Teenagers are learning lessons — about inequality — on America’s high school gridirons. When are their elders going to catch on?
An obscure provision in the Affordable Care Act, a new report details, raises taxes on firms that overpay their top execs. The only problem: The provision so far only applies to corporations in one industry.
Many individuals helped construct neoclassical economics, often with financial support from the robber barons and their successors. I will focus on two: in the United States, John Bates Clark (1847-1938), and in Europe, Vilfredo Pareto (1848 to 1923).
In Thomas Piketty’s doomsday model, slowing of growth in the twenty-first century will cause an inexorable increase in inequality. Piketty is not the first to propose a grand model of inequality and growth. To get some perspective on his model, let’s see what the “classical” economists had to say (Part I), and how the “neoclassical” economists responded (Part II).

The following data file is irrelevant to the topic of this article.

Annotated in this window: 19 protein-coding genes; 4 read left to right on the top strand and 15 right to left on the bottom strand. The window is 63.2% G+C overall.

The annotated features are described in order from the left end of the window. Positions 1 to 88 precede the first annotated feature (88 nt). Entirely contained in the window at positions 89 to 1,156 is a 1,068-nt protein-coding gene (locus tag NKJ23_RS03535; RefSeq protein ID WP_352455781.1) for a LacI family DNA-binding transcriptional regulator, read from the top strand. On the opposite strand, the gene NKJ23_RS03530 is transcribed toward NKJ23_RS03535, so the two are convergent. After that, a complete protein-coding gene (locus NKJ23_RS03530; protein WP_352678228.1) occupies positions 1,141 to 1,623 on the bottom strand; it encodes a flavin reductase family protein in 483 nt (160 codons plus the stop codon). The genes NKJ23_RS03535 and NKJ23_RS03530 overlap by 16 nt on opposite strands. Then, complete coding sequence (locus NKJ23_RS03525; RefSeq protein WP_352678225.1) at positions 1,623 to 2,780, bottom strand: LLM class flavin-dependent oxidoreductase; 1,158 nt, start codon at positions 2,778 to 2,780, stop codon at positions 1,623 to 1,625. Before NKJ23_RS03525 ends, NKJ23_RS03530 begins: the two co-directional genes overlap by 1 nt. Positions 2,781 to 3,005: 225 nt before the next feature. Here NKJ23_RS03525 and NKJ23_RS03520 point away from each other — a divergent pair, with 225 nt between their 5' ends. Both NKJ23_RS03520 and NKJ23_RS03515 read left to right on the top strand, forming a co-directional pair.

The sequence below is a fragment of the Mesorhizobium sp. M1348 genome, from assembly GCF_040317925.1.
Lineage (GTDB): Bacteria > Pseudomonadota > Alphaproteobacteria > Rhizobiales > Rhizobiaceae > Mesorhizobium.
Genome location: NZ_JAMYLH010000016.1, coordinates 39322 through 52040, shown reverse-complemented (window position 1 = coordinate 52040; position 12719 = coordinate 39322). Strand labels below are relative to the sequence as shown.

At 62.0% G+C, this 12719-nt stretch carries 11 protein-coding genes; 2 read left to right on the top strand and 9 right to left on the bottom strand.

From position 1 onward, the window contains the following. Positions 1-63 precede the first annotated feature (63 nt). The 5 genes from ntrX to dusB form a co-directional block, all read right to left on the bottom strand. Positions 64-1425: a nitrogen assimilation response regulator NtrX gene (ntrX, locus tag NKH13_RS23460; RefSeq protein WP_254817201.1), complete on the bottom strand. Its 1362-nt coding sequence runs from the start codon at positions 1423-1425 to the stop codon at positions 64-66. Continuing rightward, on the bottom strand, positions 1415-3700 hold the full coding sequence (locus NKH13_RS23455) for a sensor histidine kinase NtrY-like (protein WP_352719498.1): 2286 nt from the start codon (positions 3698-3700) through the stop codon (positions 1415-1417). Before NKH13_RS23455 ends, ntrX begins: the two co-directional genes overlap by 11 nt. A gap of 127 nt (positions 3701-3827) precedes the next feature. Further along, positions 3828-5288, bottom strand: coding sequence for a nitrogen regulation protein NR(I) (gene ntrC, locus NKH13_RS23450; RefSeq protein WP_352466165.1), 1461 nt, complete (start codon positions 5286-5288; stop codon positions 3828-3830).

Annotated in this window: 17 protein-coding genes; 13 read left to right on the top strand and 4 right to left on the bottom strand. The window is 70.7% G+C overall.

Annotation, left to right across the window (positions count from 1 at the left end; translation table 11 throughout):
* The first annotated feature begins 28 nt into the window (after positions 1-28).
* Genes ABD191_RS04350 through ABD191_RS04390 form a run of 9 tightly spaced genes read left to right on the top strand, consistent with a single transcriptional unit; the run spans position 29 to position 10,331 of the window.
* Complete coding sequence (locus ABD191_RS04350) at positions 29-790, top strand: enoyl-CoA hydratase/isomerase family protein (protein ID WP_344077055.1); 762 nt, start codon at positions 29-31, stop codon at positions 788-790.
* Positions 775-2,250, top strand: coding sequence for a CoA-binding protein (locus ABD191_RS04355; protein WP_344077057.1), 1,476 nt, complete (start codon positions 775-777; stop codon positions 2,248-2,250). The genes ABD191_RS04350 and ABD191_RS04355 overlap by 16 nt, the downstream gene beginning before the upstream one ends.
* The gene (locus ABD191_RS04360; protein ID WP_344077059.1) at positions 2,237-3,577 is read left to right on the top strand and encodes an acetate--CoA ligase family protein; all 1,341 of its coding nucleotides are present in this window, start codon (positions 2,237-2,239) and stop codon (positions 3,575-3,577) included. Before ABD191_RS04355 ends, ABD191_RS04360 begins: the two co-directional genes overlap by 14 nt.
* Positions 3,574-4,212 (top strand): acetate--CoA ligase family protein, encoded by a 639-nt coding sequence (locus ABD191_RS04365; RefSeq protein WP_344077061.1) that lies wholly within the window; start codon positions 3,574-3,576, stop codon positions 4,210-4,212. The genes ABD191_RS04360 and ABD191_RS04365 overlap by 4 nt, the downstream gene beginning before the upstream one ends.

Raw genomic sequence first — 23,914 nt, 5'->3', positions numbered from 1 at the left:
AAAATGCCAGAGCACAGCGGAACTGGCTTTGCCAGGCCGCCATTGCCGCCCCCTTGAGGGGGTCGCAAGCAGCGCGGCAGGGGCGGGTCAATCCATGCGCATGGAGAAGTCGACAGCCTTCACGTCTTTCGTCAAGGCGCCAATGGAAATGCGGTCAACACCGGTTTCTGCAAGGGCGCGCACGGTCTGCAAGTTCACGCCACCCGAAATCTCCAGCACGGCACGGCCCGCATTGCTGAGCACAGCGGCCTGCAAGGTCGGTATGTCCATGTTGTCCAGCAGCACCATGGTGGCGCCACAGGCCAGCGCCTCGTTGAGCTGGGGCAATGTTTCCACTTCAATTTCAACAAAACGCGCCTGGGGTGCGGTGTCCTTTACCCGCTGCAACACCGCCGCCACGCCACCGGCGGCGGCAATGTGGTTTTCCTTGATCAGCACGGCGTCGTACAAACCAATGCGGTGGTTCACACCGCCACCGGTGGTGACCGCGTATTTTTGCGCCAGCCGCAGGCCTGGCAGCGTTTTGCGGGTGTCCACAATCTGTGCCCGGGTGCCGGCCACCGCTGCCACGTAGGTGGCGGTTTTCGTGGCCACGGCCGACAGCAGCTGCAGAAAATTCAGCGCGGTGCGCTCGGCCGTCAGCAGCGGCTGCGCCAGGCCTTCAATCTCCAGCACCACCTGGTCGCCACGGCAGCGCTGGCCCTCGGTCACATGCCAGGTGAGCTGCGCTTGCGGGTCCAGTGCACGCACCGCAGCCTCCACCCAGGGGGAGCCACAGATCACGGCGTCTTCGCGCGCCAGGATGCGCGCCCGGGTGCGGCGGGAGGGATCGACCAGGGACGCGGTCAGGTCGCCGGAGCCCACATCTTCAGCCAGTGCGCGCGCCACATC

Deep in the heart of Texas, still another billionaire is scheming to make public education a rewarding business investment opportunity.
In urban hotspots like New York, the slender luxury towers of the global super rich are assaulting the sky. Inequality is literally blocking out the sun.
In his surprise best-seller, Thomas Piketty warns that growing wealth inequality will have a corrosive impact on our democratic institutions.
Pundits and political scientists are always searching for that simple theory that’ll explain just what makes our politics tick. Where should they be looking? How about in the eyes of a billionaire at tax time?
If you give a dollar to a middle class family, that family will spend that dollar in the local economy and spur growth.
The California Constitution says the water belongs to the people. Yet the state gives water almost free to agriculture–resulting in enormous waste and dire “shortages” during droughts. If the state were to charge for water, that would end the water crisis–and solve California’s fiscal crisis too.